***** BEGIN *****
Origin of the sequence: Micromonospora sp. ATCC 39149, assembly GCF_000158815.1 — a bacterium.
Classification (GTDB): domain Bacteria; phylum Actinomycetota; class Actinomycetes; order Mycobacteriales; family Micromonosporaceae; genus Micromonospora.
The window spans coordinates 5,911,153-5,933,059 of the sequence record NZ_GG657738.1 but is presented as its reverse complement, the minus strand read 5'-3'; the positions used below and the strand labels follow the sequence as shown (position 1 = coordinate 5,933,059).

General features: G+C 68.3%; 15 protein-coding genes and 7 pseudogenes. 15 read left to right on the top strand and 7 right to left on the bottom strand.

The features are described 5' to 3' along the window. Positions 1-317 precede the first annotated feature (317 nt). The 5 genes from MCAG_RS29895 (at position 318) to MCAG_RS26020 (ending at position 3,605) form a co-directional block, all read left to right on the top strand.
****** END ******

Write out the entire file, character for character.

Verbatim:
Origin of the sequence: Micromonospora sp. ATCC 39149, assembly GCF_000158815.1 — a bacterium.
Classification (GTDB): domain Bacteria; phylum Actinomycetota; class Actinomycetes; order Mycobacteriales; family Micromonosporaceae; genus Micromonospora.
The window spans coordinates 5,911,153-5,933,059 of the sequence record NZ_GG657738.1 but is presented as its reverse complement, the minus strand read 5'-3'; the positions used below and the strand labels follow the sequence as shown (position 1 = coordinate 5,933,059).

General features: G+C 68.3%; 15 protein-coding genes and 7 pseudogenes. 15 read left to right on the top strand and 7 right to left on the bottom strand.

The features are described 5' to 3' along the window. Positions 1-317 precede the first annotated feature (317 nt). The 5 genes from MCAG_RS29895 (at position 318) to MCAG_RS26020 (ending at position 3,605) form a co-directional block, all read left to right on the top strand.